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Creating a Living Trust? Read All About It!

Estate planning 2The biggest reasons for choosing a living trust are for the privacy, the efficiency of avoiding public probate and for the protection that can be provided to beneficiaries, like protection from divorce, creditors, nursing home costs, and legal actions.

This can be especially important for a beneficiary who may have special needs. A Special Needs Trust can be created so their government program benefits, like Medicaid, won’t be impacted by their inheritance. Let’s look at some specific situations:

Avoiding probate. A living trust can help avoid probate, but a trust only controls assets that are in the trust. You must put assets into the trust to “fund” the trust. A person can have a well-drafted trust, but if it’s not properly funded, they will most likely lose out on some of the trust benefits.

Tax savings. There may be some tax savings, but most folks aren’t worried about estate taxes. An individual can pass up to $5.49 million without any estate taxes in 2017. Anything above that is subject to a 40% estate tax. Note that a living trust can be structured, so a married couple can pass double the exemption amount free of estate tax between the two of them. There’s usually no estate tax due when the first spouse passes away.  However, the surviving spouse, who may inherit from his or her spouse, would be potentially subject to estate tax at his or her death. A living trust can be used to potentially avoid that and pass the maximum assets without any estate taxes.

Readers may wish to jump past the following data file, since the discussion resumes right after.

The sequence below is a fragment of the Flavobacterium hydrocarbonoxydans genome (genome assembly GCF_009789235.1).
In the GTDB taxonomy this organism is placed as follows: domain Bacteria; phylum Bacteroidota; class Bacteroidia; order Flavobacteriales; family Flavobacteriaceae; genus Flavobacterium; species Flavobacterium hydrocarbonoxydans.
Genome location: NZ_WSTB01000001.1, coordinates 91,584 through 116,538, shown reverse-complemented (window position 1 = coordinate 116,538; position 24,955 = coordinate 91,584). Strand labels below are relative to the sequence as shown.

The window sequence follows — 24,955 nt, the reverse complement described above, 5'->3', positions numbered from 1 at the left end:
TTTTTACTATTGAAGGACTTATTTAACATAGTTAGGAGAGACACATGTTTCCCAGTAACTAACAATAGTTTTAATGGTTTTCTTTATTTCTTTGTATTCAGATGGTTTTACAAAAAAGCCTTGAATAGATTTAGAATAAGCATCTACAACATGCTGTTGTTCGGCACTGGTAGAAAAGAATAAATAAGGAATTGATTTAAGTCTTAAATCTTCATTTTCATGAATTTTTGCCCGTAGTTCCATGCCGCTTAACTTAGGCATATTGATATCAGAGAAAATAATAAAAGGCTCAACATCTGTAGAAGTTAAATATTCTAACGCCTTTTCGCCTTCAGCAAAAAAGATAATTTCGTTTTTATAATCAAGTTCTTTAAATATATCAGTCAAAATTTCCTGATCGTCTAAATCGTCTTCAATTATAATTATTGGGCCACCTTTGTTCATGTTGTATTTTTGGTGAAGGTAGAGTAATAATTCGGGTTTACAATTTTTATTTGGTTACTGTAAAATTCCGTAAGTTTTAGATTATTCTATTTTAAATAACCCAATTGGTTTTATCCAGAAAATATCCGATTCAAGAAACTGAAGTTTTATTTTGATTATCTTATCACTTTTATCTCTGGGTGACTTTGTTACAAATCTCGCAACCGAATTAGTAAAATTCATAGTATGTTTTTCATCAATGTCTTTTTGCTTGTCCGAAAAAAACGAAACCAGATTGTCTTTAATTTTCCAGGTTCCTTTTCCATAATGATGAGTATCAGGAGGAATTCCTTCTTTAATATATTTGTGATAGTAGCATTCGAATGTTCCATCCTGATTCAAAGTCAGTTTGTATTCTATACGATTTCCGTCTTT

Assets requirements for a living trust. There’s no specific dollar amount required for a trust. More importantly, it should be a discussion with your estate planning attorney about your goals and how they can best be accomplished.

There is some expense with creating a trust, but most of the time the amount you spend on a living trust is less than what the cost would be for your family and loved ones to administer your estate plan after you pass away.

Talk about your options for a trust with an experienced estate planning attorney, and then decide.

Reference: Green Bay Press-Gazette (June 29, 2017) “Common questions about a living trust”

 

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We've been putting together as many resources as possible so that we can continue to help:

  • If you’re a current client with a signing appointment or a prospective client with a consultation and would prefer that meeting take place in your own home, we can accomplish that with a little bit of pre-planning on our part and with the addition of a laptop, smartphone, tablet or other computer in your home to facilitate this virtual meeting. For those of you that need to sign legal documents, that too can be accomplished with the use of a webcam (FaceTime etc.), so that we can witness and electronically notarize all of your important legal documents.
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Thank you, Walt and the Zaremba Team

Coronavirus/Covid-19
Update to our Process

The unprecedented coronavirus pandemic has taken our entire country by surprise. We understand how difficult this time is for America’s businesses and families.  However, we believe it is vitally important that we make every effort possible to continue to offer solutions that avoid disrupting our important partnership with you, your family and friends.  As you know, estate planning is not something that should wait for a more convenient time, therefore the opportunity to address your important goals both during and after this crisis should not wait.  To that end, we have added the option of a ‘virtual consultation’ to our office process.  You will now have a choice of either meeting with us in our office or in the comfort of your own home.